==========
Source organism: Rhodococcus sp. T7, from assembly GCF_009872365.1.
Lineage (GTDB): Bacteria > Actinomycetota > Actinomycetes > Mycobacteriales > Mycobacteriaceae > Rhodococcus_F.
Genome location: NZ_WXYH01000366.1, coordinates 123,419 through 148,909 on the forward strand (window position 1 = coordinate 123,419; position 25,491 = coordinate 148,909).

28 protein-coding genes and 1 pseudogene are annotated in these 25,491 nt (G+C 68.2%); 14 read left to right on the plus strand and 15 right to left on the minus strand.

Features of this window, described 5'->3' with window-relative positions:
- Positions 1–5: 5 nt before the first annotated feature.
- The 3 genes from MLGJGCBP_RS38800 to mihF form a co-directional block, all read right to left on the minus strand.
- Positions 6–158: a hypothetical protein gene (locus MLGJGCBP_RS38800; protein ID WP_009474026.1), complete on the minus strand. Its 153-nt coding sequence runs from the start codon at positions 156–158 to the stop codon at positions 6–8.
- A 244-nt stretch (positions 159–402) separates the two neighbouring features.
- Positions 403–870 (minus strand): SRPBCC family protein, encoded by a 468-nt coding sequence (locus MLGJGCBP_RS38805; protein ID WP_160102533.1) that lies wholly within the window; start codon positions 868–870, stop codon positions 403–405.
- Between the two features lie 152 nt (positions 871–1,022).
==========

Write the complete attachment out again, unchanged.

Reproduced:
Source organism: Rhodococcus sp. T7, from assembly GCF_009872365.1.
Lineage (GTDB): Bacteria > Actinomycetota > Actinomycetes > Mycobacteriales > Mycobacteriaceae > Rhodococcus_F.
Genome location: NZ_WXYH01000366.1, coordinates 123,419 through 148,909 on the forward strand (window position 1 = coordinate 123,419; position 25,491 = coordinate 148,909).

28 protein-coding genes and 1 pseudogene are annotated in these 25,491 nt (G+C 68.2%); 14 read left to right on the plus strand and 15 right to left on the minus strand.

Features of this window, described 5'->3' with window-relative positions:
- Positions 1–5: 5 nt before the first annotated feature.
- The 3 genes from MLGJGCBP_RS38800 to mihF form a co-directional block, all read right to left on the minus strand.
- Positions 6–158: a hypothetical protein gene (locus MLGJGCBP_RS38800; protein ID WP_009474026.1), complete on the minus strand. Its 153-nt coding sequence runs from the start codon at positions 156–158 to the stop codon at positions 6–8.
- A 244-nt stretch (positions 159–402) separates the two neighbouring features.
- Positions 403–870 (minus strand): SRPBCC family protein, encoded by a 468-nt coding sequence (locus MLGJGCBP_RS38805; protein ID WP_160102533.1) that lies wholly within the window; start codon positions 868–870, stop codon positions 403–405.
- Between the two features lie 152 nt (positions 871–1,022).